My only fault with this book was that I wanted more.. there is conclusion at the end, but my mind had so many questions I wanted to ask that I went looking to see if I could find a sequel, but I couldn't discover any other books even written by this author. The book was apparently made into a movie in 1968, but I can't seem to locate a copy. It also looks like another version is under production.
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Author: Kendra
• 8:27 PM

Can you find: an iPhone, seven 9's, six stars, Monster's Inc Logo, Channel 7's Logo, 2 H's, Press Play Logo {the band}, 3 Lightning Bolts, 3 Hallows {think Book 7 of the HP series}, 11 X's, Wii Logo, Lego City Game Hospital Logo, Match, Red Heads Match Box, Marker, & a backwards F.

He worked on this project for days, adding meticulous details & double checking he'd included everything in his list. He had it all laid out to present to us while tea finished cooking. We all explored the drawing & found each of the items.

He's made many of these for us over the years, & each one gets a little cooler then the last one. He stresses over the end project though, the writing out of his list. He worries that he'll spell something wrong, or have put a letter facing the wrong direction once he's finished spelling it all out.. in ink.

We've learned to read through the mistakes, to read backwards, or even upside down. He's often fascinated by the great minds that have gone before him.. each one with it's own quirk. Da Vinci's own Mirror Writing. Was it really intentional, or were his eyes crazy like mine & he just didn't know? He smiles each time he hears one is a poor speller, struggled with their own inner demons. It's not the smile of a person who's one-upped you, but a knowing smile; one that screams, "I get it, I understand. Me too!"
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Author: Kendra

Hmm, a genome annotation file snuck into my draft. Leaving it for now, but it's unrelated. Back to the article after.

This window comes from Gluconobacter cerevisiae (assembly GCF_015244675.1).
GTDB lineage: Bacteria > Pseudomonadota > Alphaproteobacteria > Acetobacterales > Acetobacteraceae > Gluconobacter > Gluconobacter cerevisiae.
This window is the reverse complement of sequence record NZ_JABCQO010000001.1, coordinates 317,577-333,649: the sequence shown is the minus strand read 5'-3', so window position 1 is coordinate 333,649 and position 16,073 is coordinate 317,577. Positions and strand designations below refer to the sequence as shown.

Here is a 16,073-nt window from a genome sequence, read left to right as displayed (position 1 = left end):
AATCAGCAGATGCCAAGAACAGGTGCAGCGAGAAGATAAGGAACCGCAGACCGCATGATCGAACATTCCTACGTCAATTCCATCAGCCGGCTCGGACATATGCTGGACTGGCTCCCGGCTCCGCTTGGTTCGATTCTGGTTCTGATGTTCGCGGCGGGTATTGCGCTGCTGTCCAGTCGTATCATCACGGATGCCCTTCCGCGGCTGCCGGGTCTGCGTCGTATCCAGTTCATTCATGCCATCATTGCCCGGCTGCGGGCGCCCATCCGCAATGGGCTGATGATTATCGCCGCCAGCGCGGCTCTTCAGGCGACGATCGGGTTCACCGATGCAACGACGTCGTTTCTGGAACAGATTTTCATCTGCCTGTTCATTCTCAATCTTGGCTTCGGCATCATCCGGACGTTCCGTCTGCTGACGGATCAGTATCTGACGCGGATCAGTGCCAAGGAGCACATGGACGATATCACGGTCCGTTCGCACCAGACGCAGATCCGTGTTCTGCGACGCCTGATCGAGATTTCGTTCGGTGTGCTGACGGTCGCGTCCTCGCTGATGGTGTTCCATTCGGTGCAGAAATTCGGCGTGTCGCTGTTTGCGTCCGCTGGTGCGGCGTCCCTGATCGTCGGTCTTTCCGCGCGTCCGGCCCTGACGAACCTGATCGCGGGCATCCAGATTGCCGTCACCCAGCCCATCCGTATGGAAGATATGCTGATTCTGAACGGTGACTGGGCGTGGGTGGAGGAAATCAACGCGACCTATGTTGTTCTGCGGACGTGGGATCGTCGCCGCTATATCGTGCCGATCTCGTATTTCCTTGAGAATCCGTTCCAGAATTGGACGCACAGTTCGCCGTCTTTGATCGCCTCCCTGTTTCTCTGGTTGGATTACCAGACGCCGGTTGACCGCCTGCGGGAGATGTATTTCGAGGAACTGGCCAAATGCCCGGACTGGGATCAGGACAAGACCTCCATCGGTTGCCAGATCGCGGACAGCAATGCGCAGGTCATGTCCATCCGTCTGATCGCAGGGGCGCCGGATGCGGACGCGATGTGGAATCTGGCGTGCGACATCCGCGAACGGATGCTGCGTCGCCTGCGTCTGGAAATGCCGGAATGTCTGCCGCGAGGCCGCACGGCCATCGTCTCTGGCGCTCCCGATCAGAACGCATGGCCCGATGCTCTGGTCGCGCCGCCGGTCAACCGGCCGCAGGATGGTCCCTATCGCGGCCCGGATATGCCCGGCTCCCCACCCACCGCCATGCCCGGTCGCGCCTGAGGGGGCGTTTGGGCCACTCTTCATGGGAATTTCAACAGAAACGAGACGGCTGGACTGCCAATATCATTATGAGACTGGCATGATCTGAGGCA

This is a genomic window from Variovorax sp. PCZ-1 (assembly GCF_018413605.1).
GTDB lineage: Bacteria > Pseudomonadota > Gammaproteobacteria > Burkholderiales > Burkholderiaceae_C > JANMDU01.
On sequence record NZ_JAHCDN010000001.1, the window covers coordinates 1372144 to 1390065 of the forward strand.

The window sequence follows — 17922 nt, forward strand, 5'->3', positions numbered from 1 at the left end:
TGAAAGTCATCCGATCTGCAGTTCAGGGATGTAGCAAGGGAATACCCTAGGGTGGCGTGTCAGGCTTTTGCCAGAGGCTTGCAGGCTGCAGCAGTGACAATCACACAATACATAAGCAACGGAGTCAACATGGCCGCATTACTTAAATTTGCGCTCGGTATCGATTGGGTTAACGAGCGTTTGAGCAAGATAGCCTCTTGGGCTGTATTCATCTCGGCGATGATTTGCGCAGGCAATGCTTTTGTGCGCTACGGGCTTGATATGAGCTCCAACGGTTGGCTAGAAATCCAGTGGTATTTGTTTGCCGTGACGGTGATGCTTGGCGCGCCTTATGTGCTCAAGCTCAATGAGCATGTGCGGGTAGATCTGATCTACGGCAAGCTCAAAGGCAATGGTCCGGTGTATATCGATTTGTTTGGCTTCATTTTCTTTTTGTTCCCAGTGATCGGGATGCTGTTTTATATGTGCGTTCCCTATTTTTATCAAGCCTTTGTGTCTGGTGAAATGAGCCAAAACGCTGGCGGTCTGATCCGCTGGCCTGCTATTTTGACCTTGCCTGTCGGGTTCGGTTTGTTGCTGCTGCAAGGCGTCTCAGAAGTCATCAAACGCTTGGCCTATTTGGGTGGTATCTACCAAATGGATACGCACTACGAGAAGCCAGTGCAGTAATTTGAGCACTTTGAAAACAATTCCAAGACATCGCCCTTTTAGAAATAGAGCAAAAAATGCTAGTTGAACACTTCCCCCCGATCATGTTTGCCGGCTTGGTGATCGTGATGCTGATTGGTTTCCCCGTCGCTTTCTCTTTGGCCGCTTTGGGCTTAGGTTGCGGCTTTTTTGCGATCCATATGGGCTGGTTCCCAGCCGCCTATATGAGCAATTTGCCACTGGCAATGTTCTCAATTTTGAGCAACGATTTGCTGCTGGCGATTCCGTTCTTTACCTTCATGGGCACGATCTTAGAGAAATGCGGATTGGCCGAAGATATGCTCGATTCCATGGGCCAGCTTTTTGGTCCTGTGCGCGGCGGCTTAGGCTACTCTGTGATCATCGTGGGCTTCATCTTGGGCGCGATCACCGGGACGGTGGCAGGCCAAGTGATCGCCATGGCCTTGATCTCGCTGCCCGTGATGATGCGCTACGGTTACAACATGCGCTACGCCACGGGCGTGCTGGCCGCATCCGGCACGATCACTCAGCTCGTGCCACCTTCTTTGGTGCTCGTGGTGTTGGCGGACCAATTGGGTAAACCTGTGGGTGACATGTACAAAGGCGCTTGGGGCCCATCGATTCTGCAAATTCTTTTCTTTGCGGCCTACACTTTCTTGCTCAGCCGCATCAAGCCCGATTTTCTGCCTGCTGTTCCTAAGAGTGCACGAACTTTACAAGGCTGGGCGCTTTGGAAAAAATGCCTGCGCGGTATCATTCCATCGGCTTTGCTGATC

• 12:00 AM
The very first curriculum we ever used was Five In A Row. My boys were much younger, & smaller, way back then. We'd curl up on the couch & read the same story for 5 straight days. We read about little girls who struggled to read, bulls who didn't want to fight, people who traveled great distances to new lands, & of bears who could dance with great talent.

The stories always made us smile, & introduced my children to the knowledge that learning is fun. That with the knowledge to open a book & read, one could find the information to nearly anything they desired.

Over the years we read the stories, & we read them again. One child finished them all off & the next one was ready to be introduced. Our eldest could be heard saying, "Oh that's such a good story, let me tell you about it.." & his little brother would sit still & silent, a rare thing to be honest, as he was told all about how amazing the book for the week was going to be.

My eldest still holds a great fondness for each & every one of those beautiful picture books that were the introduction to his education, the beginning of a world of knowledge for him. He fell in love with Grandfather who's heart is always torn between two countries, & with Amber who wanted to desperately to learn to read but struggles so much. Two subjects very dear to his own sweet heart.

Our youngest would giggle each time we turned off the last light for the night & I attempted my best Ms Clavel voice as I said, "That is all there is Little Girls, there isn't anymore." It's still a saying that gets spoken around here from time to time, as do many quotes from the books we fell in love with so long ago.

When one writes a review it's easy to say what we love or hate about a programme or a book, but it can be far harder to remain unbiased & explain the deep love we have for something. Love that has no words or boundaries. These picture books now sit in a place of honour on bookshelf, & we still take time to collect them as we stumble upon them in shops. Not because we don't all ready own the set, because I know at least one of my children desperately wants his own complete collection.